People who live with type 1 diabetes have to inject themselves with insulin to regulate the glucose in their blood. It’s an immediate fix, but there are many long-term complications associated with diabetes, like heart and kidney diseases, nerve problems, skin issues, and problems with vision, among others. “Insulin injections can manage hyperglycemia by reducing the patient’s glucose levels, but it is not the cure,” says Dr. Paolo Fiorina of the Nephrology Division at Boston Children’s Hospital in the report. The Nephrology Division was recently ranked number one in the country by U.S. News and World Report.
Fiorina was looking for the molecular pathway that triggers diabetes, hoping to find better treatment options with the ultimate goal of finding a permanent cure. “In order to truly cure diabetes, we needed to pinpoint exactly why this happens. And then prevent it,” Fiorina says.
According to Boston Children’s Hospital, Fiorina and his team found the root cause of type 1 diabetes:
Fiorina and his team studied hundreds of pathways in animals with diabetes. They eventually isolated one, known as ATP/P2X7R, which triggers the T-cell attacks on the Continue reading

Doctor Explains How Reversing Type 2 Diabetes Starts With Ignoring The Guidelines On Carbohydrates

Doctor Explains How Reversing Type 2 Diabetes Starts With Ignoring The Guidelines On Carbohydrates

Obesity is a life-threatening disease not taken on by choice. Yet, thanks at least in part to our society’s glorification of thinness, many have preconceived notions about those who are obese, believing they are to blame for their situation — that they are simply lazy, gluttonous, and lack the willpower to change.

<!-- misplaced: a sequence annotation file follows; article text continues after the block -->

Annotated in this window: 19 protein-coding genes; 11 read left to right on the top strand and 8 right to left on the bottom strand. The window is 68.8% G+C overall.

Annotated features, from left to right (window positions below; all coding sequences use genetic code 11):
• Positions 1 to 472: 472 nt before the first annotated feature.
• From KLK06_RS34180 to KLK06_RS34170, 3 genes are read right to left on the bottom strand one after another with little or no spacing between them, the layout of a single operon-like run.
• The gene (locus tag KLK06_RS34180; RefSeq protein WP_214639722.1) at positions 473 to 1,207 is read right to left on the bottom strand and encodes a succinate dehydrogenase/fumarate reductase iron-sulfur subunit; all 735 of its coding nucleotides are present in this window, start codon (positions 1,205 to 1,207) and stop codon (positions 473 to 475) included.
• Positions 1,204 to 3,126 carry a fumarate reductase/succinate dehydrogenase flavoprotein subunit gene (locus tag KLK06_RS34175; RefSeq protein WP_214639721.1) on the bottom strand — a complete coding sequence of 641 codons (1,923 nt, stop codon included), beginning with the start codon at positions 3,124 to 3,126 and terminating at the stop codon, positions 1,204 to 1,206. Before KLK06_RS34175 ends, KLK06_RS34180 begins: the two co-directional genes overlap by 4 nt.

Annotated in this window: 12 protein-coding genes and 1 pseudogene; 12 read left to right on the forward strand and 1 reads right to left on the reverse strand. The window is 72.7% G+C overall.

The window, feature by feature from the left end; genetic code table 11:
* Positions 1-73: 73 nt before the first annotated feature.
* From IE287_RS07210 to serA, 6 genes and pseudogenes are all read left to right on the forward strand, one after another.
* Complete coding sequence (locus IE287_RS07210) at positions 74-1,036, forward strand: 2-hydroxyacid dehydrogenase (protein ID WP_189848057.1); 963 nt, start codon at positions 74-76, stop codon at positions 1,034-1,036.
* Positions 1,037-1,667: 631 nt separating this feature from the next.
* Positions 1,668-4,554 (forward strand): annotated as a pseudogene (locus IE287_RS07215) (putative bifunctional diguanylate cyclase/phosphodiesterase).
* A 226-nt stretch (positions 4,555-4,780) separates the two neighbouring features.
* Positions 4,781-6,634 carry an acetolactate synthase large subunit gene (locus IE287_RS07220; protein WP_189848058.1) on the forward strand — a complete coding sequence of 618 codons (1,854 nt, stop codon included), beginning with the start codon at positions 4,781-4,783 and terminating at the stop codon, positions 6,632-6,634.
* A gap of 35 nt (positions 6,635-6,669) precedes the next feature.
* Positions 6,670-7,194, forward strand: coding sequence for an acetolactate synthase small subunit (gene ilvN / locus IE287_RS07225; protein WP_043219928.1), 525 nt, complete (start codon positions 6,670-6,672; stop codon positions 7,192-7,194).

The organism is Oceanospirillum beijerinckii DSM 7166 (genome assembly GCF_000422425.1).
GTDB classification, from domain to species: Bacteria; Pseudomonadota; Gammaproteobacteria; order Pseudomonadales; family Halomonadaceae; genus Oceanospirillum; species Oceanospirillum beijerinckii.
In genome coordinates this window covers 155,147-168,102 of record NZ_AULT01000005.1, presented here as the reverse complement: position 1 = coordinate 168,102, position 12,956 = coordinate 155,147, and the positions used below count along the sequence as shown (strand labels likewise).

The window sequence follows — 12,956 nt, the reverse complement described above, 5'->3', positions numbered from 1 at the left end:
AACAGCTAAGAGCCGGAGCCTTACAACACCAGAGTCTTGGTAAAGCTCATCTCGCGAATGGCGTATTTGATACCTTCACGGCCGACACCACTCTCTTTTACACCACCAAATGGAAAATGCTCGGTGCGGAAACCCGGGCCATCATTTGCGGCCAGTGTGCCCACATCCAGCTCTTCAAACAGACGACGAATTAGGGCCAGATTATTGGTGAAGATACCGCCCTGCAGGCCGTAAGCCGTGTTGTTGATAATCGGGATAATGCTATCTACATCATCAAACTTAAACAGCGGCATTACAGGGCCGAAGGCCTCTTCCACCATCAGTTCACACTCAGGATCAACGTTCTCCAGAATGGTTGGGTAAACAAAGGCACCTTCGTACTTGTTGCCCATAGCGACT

But as Sarah Hallberg, the Medical Director of the Medically Supervised Weight Loss Program at IU Health Arnett, United States, notes, obesity is a hormonal disease, not a lifestyle choice. And one of those hormones is insulin.
The body processes insulin when glucose is released into the bloodstream following carbohydrate consumption. Usually, this insulin responsF
As for the general recommendations put forth by the American Diabetes Association (ADA), she explains that, “The general recommendations are to tell patients with type 2 to consume 40-65g of carbohydrate per meal, plus more at snacks. We are essentially recommending that they eat exactly what’s causing their problem.”
Hallberg notes that, when treating type 2 patients with insulin, glucose levels rise after eating carbs, as does the need for insulin. But because insulin is the body’s fat storage hormone, this causes hunger fat to be stored, making it difficult for patients to lose weight.
“The ADA guidelines specifically state that there is inconclusive evidence to recommend a specific carbohydrate limit. Nowhere in the ADA guidelines is the aim of reversing type 2 diabetes. This needs to be changed because type 2 can be reversed, in many if not most situations, especially if we start earl Continue reading

What Is Type 1 Diabetes?

What Is Type 1 Diabetes?

Type 1 diabetes is a lifelong disorder in which the pancreas produces little or no insulin. Insulin is a hormone that allows glucose (sugar) to be taken up into cells to produce energy. It is vital for our survival. People with type 1 diabetes require regular daily injections or infusions of insulin to keep them alive.
Although it can be diagnosed at any age, children are more likely than adults to develop type 1 diabetes with peaks in presentation occurring between the ages of five to seven and around the time of puberty. Males are more likely to be affected.
Worldwide, there is a wide geographical variation in presentation. In the U.S., approximately 20 to 30 people are diagnosed for every 100,000 person-years, whereas in China the rate is only 0.1 person per 100,000 person-years. Finland has the highest rate of type 1 diabetes in the world, with 60 people per 100,000 person-years developing the disease.
What Causes Type 1 Diabetes?
Experts haven't worked out the exact cause of type 1 diabetes, but they do know it requires both a genetic disposition to the disorder as well as an environmental insult to trigger the condition.
For nearly four decades, scientists have been trying to work out which genetic loci contribute to type 1 diabetes risk. A lot of information came from one massive project, called the type 1 Diabetes Genetics Consortium (T1DGC), which collected and genotyped over 14,000 samples. By far the strongest association has been attributed to the human leukocyte antigen (HLA) region, which maps to chromosome 6p21.31.
This region contains over 200 genes, and bot Continue reading